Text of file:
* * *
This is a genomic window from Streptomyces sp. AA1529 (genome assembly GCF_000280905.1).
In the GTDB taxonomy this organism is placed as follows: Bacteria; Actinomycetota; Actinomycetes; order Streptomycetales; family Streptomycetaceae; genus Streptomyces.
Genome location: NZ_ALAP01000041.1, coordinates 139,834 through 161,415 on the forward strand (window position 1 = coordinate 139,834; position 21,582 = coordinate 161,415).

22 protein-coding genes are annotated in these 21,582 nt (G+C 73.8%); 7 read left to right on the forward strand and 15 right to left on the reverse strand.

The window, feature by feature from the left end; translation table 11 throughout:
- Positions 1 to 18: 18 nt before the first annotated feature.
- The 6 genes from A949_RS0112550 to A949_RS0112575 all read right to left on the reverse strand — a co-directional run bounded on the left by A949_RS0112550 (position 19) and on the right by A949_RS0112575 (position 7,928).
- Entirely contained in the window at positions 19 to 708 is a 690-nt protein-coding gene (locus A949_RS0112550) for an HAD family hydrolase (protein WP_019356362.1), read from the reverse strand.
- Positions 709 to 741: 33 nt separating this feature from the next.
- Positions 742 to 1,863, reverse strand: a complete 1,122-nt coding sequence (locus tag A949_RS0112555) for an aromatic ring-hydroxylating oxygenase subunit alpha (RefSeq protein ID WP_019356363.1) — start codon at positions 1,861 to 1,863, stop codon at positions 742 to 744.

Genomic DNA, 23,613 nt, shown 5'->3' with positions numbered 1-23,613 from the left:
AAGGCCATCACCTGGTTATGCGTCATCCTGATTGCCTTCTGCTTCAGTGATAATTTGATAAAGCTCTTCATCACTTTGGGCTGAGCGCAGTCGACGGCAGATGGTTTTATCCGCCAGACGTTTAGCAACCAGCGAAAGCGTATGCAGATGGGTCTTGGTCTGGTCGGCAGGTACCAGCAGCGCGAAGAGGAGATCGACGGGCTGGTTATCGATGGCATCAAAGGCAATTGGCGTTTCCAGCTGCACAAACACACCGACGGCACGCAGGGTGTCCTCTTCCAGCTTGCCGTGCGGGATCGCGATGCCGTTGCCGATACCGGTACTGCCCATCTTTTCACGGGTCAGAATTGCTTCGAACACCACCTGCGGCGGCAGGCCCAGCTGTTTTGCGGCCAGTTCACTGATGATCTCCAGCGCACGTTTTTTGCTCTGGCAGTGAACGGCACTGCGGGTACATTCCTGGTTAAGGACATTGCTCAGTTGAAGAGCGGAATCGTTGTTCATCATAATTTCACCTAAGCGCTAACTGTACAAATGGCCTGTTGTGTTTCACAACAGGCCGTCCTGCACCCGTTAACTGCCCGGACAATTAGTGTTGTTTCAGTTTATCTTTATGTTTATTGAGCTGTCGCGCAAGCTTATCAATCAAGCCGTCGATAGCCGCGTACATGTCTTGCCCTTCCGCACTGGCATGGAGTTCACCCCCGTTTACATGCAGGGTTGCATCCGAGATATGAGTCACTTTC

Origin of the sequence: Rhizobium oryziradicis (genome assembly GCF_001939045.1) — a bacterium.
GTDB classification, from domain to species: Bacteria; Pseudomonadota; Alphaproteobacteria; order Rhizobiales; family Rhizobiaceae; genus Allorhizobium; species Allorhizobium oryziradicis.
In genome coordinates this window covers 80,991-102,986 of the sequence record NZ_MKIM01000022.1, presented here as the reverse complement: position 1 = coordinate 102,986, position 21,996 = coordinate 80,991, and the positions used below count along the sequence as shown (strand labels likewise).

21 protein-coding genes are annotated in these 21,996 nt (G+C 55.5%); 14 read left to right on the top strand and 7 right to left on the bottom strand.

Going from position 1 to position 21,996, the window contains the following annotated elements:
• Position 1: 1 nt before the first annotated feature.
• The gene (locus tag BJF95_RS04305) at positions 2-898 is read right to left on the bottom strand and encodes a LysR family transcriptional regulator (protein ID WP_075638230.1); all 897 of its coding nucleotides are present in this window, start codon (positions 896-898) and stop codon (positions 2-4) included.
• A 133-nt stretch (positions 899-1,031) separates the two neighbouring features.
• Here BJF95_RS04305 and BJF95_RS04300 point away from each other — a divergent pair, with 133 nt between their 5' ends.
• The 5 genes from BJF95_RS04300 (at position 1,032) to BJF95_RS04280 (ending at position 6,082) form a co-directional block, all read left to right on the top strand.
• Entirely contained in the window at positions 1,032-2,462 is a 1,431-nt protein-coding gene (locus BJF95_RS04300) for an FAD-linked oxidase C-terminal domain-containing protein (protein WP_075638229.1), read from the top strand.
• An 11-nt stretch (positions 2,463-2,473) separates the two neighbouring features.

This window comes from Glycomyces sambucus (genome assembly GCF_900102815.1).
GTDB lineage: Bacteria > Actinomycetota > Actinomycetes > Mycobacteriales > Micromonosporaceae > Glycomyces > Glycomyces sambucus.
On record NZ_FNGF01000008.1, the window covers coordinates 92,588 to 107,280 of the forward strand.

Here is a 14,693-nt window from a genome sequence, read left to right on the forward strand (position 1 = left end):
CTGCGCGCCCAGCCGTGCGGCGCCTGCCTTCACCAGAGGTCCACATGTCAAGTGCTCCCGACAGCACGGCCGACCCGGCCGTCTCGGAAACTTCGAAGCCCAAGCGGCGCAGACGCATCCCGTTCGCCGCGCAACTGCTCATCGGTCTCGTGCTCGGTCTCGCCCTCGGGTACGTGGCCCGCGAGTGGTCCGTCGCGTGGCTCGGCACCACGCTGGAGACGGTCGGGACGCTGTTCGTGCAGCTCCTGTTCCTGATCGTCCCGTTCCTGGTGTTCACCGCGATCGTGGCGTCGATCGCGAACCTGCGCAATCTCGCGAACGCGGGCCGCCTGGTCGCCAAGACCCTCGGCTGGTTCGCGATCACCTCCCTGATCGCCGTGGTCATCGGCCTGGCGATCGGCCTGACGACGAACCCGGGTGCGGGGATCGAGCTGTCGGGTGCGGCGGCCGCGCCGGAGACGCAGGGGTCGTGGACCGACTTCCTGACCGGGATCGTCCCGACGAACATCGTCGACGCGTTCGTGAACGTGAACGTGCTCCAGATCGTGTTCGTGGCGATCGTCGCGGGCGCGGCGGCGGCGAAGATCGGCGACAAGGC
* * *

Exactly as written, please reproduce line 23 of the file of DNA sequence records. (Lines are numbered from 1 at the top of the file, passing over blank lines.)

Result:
• Entirely contained in the window at positions 1,032-2,462 is a 1,431-nt protein-coding gene (locus BJF95_RS04300) for an FAD-linked oxidase C-terminal domain-containing protein (protein WP_075638229.1), read from the top strand.